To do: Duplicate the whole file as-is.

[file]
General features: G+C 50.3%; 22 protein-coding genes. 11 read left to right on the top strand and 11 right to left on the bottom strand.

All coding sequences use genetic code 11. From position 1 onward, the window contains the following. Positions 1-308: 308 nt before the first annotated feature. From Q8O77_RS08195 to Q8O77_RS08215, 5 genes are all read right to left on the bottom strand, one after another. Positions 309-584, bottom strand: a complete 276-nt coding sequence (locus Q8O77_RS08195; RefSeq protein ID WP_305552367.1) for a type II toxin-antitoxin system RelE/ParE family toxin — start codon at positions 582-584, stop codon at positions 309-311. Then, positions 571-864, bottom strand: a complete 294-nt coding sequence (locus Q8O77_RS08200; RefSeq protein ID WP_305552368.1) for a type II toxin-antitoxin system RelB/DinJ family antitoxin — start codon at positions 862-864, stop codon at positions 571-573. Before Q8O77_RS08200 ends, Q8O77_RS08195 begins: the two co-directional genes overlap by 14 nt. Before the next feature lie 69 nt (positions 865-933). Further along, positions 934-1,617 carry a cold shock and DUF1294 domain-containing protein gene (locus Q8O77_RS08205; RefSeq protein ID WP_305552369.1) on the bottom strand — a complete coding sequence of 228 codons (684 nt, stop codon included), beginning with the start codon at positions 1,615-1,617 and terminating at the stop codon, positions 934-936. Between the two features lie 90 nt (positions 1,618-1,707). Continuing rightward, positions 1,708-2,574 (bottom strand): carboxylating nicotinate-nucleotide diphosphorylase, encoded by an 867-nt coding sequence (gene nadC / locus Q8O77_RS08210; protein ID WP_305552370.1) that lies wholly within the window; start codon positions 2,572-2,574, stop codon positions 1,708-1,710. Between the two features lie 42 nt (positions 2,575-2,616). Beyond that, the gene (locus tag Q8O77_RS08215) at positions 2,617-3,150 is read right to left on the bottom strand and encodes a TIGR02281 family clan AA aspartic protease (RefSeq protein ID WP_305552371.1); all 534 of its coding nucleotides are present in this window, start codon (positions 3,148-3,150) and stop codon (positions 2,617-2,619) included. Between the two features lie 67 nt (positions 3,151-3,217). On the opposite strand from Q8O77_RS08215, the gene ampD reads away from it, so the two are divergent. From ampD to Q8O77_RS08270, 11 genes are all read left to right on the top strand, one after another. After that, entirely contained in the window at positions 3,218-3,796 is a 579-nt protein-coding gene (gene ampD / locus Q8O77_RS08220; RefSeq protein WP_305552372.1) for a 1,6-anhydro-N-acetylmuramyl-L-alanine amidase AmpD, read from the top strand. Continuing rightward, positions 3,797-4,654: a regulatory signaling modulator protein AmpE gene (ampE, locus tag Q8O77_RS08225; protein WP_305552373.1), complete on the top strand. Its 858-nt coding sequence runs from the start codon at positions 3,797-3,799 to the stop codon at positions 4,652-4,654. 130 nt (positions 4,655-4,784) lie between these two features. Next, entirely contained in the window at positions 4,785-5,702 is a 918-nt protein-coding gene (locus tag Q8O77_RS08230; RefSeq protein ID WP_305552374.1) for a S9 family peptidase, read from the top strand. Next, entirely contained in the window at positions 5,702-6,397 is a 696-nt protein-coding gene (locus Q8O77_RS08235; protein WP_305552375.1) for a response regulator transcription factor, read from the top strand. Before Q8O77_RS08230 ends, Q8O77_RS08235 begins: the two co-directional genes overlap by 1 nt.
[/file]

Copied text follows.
General features: G+C 50.3%; 22 protein-coding genes. 11 read left to right on the top strand and 11 right to left on the bottom strand.

All coding sequences use genetic code 11. From position 1 onward, the window contains the following. Positions 1-308: 308 nt before the first annotated feature. From Q8O77_RS08195 to Q8O77_RS08215, 5 genes are all read right to left on the bottom strand, one after another. Positions 309-584, bottom strand: a complete 276-nt coding sequence (locus Q8O77_RS08195; RefSeq protein ID WP_305552367.1) for a type II toxin-antitoxin system RelE/ParE family toxin — start codon at positions 582-584, stop codon at positions 309-311. Then, positions 571-864, bottom strand: a complete 294-nt coding sequence (locus Q8O77_RS08200; RefSeq protein ID WP_305552368.1) for a type II toxin-antitoxin system RelB/DinJ family antitoxin — start codon at positions 862-864, stop codon at positions 571-573. Before Q8O77_RS08200 ends, Q8O77_RS08195 begins: the two co-directional genes overlap by 14 nt. Before the next feature lie 69 nt (positions 865-933). Further along, positions 934-1,617 carry a cold shock and DUF1294 domain-containing protein gene (locus Q8O77_RS08205; RefSeq protein ID WP_305552369.1) on the bottom strand — a complete coding sequence of 228 codons (684 nt, stop codon included), beginning with the start codon at positions 1,615-1,617 and terminating at the stop codon, positions 934-936. Between the two features lie 90 nt (positions 1,618-1,707). Continuing rightward, positions 1,708-2,574 (bottom strand): carboxylating nicotinate-nucleotide diphosphorylase, encoded by an 867-nt coding sequence (gene nadC / locus Q8O77_RS08210; protein ID WP_305552370.1) that lies wholly within the window; start codon positions 2,572-2,574, stop codon positions 1,708-1,710. Between the two features lie 42 nt (positions 2,575-2,616). Beyond that, the gene (locus tag Q8O77_RS08215) at positions 2,617-3,150 is read right to left on the bottom strand and encodes a TIGR02281 family clan AA aspartic protease (RefSeq protein ID WP_305552371.1); all 534 of its coding nucleotides are present in this window, start codon (positions 3,148-3,150) and stop codon (positions 2,617-2,619) included. Between the two features lie 67 nt (positions 3,151-3,217). On the opposite strand from Q8O77_RS08215, the gene ampD reads away from it, so the two are divergent. From ampD to Q8O77_RS08270, 11 genes are all read left to right on the top strand, one after another. After that, entirely contained in the window at positions 3,218-3,796 is a 579-nt protein-coding gene (gene ampD / locus Q8O77_RS08220; RefSeq protein WP_305552372.1) for a 1,6-anhydro-N-acetylmuramyl-L-alanine amidase AmpD, read from the top strand. Continuing rightward, positions 3,797-4,654: a regulatory signaling modulator protein AmpE gene (ampE, locus tag Q8O77_RS08225; protein WP_305552373.1), complete on the top strand. Its 858-nt coding sequence runs from the start codon at positions 3,797-3,799 to the stop codon at positions 4,652-4,654. 130 nt (positions 4,655-4,784) lie between these two features. Next, entirely contained in the window at positions 4,785-5,702 is a 918-nt protein-coding gene (locus tag Q8O77_RS08230; RefSeq protein ID WP_305552374.1) for a S9 family peptidase, read from the top strand. Next, entirely contained in the window at positions 5,702-6,397 is a 696-nt protein-coding gene (locus Q8O77_RS08235; protein WP_305552375.1) for a response regulator transcription factor, read from the top strand. Before Q8O77_RS08230 ends, Q8O77_RS08235 begins: the two co-directional genes overlap by 1 nt.